The Realtors made their presence felt elsewhere as well. In Vancouver, that massive $162,000 effort for John Blom, a former Republican Clark County Council member running for the city council, helped carry him through the primary in that D-leaning city.

And in Spokane, two Realtor-backed candidates, Mike Lish and Jonathan Bingle, advanced in the primaries for open city council seats. (An earlier version of this story reported incorrectly that both Lish and Bingle were winning their primaries. Lish is currently in second place.) The Realtors and allies in the business community have spent heavily in Spokane politics in recent years. It’s all about land-use policy.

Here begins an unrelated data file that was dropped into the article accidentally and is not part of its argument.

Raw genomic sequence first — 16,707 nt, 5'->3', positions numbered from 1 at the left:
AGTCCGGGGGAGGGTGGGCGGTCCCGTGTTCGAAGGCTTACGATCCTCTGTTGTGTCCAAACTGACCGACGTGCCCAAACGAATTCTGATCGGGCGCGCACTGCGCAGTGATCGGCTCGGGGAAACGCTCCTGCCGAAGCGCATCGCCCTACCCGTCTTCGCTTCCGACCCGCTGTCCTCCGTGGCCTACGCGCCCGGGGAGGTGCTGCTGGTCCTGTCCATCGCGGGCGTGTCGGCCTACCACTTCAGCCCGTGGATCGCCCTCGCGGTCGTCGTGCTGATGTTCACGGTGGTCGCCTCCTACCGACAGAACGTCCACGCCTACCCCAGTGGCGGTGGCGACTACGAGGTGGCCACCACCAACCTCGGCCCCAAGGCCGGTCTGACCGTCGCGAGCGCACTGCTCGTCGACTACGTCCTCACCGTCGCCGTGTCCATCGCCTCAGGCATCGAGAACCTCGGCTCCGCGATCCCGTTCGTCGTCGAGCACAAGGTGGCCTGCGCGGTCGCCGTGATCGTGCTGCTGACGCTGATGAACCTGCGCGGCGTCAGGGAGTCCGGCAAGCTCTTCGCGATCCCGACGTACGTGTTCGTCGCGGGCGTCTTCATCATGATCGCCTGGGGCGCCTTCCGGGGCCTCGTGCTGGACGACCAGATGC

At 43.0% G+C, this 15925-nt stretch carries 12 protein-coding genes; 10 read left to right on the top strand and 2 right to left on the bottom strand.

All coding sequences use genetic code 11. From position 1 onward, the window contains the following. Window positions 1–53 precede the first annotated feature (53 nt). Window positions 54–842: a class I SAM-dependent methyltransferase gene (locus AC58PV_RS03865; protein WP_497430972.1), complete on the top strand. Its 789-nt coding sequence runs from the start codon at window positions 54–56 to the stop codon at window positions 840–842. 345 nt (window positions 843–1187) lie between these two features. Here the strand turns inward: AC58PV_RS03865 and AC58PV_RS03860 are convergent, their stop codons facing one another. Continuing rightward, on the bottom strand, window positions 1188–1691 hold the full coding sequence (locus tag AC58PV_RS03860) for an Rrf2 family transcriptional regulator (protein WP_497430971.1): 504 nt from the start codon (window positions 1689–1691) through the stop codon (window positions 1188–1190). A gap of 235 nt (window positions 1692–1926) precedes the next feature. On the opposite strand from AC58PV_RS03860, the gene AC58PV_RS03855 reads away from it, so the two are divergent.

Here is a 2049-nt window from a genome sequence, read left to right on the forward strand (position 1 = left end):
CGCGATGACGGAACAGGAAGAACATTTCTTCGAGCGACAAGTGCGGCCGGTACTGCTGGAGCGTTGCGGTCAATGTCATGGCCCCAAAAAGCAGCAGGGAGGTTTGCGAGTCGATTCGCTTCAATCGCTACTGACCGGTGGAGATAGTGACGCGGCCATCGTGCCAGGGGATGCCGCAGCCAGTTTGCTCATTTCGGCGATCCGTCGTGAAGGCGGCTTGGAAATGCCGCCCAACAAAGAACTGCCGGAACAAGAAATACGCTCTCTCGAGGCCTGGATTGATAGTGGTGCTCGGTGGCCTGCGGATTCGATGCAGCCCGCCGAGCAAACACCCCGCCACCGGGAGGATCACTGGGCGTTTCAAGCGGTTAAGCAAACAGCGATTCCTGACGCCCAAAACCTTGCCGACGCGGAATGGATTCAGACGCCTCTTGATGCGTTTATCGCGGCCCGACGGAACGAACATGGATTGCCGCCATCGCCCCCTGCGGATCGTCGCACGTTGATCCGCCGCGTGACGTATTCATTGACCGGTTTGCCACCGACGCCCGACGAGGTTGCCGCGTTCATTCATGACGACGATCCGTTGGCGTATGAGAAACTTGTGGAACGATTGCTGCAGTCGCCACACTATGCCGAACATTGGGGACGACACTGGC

This article first appeared in the author’s substack blog, The Washington Observer.

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Paul Queary, a veteran AP reporter and editor, is founder of The Washington Observer, an independent newsletter on politics, government and the influence thereof in Washington State.

1 COMMENT

  1. I’m probably one of those couple thousand people who sent a democracy voucher or two to AGH but didn’t end up voting for him. Early on, I wanted to see him to have funding to develop his platform and message, but ultimately went for González. If we had a ranked-choice system, he would have been a top choice.

    Nikkita Oliver’s pronouns are they/them, and I think Brianna Thomas managed to swoon many of Oliver’s center-leaning supporters.